HE ATE

By MARK NIXON

For starters, let’s underscore that EnVie is not, and doesn’t claim to be, a French restaurant.

That, fellow diners, is a good thing. How many times, in how many American cities, have I plopped down in restaurants claiming to be authentic French restaurants, but were not? Too many to count. EnVie, on the other hand, calls itself a bistro. A French inspired bistro, I would add.

From what I tasted during two visits, some inspired souls in the kitchen accent the definition of this place. In French, envie means “desire.”

What I desired during our first visit was comfort food. I ordered the meatloaf with a red wine demi-glace. Yeah, yeah, I know. Not very French-y. But, it’s what I wanted on a cold winter’s night.

Like the name suggests, EnVie delivered on my desires.

As it did with Judy’s choice—Duck Benedict. Slices of juicy duck breast were huddled beneath a poached egg, nestled with a croissant and blanketed by a hollandaise sauce gently fragranced by Herbs de Provence.

Accompanied by a California chardonnay, our meals were the perfect antidote to the chilly weather.

Speaking of chilly, the cheese plate we ordered had a nice array of fromage, but, as billed on the menu, the cheese was cold. Cheese needs to be brought to room temperature to acquire its maximum taste. If you don’t believe me, ask the French.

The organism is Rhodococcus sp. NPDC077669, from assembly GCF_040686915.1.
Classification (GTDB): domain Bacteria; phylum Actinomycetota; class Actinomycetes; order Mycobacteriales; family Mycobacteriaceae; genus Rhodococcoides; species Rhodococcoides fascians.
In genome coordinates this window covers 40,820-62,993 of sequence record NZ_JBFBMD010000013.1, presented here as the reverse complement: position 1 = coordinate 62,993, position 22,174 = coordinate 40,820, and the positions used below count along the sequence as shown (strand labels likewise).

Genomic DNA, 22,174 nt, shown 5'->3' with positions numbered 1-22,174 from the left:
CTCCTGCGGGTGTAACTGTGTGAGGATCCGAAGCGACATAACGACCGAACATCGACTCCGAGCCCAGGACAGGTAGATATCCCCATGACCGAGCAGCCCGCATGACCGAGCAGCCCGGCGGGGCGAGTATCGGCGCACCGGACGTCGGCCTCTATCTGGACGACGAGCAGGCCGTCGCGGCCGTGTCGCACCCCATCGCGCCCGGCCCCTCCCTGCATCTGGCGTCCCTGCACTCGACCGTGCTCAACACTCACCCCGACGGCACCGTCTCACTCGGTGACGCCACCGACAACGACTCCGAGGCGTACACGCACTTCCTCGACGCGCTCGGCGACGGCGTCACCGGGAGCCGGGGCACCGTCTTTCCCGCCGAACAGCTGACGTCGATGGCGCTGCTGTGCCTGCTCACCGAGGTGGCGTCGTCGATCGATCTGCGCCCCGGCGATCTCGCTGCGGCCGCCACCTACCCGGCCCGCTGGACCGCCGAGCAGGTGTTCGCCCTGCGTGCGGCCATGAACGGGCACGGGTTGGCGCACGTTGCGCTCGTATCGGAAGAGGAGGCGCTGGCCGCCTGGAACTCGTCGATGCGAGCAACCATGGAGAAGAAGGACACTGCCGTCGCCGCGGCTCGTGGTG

Our second trip to EnVie was made on a far colder night, and a hot toddy of sweetened tea and whiskey sounded good. The taste was spot-on, but the toddy veered more toward the warm side.

I often shy from seafood in most restaurants, because they either don’t get it right, or they start with something that’s been dead and frozen for who knows how long.

But Judy wanted moules (mussels), and, what the heck, I gave it a try. And I’m so glad I did.

This appetizer was partially submerged in a thin cream sauce bursting with tastes of onion, chives, herbs (probably tarragon) and especially garlic—perfection in a bowl. They were as good as mussels I’ve had anywhere, including places known for their mussels: Novia Scotia and Belgium.

I was ready to quit while I was ahead, seafood-wise. Judy had no misgivings, and ordered the scallops. One bite of her entree and I was disappointed…that I hadn’t ordered them myself. These scallops were plump, seared on the outside, tender and not overcooked inside. Perfection.